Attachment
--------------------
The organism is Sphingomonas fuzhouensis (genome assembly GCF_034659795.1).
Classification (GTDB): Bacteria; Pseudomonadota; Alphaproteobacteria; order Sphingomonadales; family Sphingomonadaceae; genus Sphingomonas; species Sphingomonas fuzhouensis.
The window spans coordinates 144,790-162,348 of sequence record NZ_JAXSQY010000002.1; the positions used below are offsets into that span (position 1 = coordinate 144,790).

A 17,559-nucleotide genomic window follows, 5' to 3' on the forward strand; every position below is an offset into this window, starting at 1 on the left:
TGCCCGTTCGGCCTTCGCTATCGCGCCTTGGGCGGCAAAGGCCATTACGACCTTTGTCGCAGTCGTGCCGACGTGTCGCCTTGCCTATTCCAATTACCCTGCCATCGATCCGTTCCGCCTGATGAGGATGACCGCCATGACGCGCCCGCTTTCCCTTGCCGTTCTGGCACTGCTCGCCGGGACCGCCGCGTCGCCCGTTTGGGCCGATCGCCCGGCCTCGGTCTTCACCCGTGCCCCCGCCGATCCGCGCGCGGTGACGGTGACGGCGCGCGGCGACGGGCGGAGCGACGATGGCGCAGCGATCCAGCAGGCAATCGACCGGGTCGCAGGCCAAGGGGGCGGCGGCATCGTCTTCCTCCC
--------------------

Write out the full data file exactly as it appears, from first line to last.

The organism is Sphingomonas fuzhouensis (genome assembly GCF_034659795.1).
Classification (GTDB): Bacteria; Pseudomonadota; Alphaproteobacteria; order Sphingomonadales; family Sphingomonadaceae; genus Sphingomonas; species Sphingomonas fuzhouensis.
The window spans coordinates 144,790-162,348 of sequence record NZ_JAXSQY010000002.1; the positions used below are offsets into that span (position 1 = coordinate 144,790).

A 17,559-nucleotide genomic window follows, 5' to 3' on the forward strand; every position below is an offset into this window, starting at 1 on the left:
TGCCCGTTCGGCCTTCGCTATCGCGCCTTGGGCGGCAAAGGCCATTACGACCTTTGTCGCAGTCGTGCCGACGTGTCGCCTTGCCTATTCCAATTACCCTGCCATCGATCCGTTCCGCCTGATGAGGATGACCGCCATGACGCGCCCGCTTTCCCTTGCCGTTCTGGCACTGCTCGCCGGGACCGCCGCGTCGCCCGTTTGGGCCGATCGCCCGGCCTCGGTCTTCACCCGTGCCCCCGCCGATCCGCGCGCGGTGACGGTGACGGCGCGCGGCGACGGGCGGAGCGACGATGGCGCAGCGATCCAGCAGGCAATCGACCGGGTCGCAGGCCAAGGGGGCGGCGGCATCGTCTTCCTCCC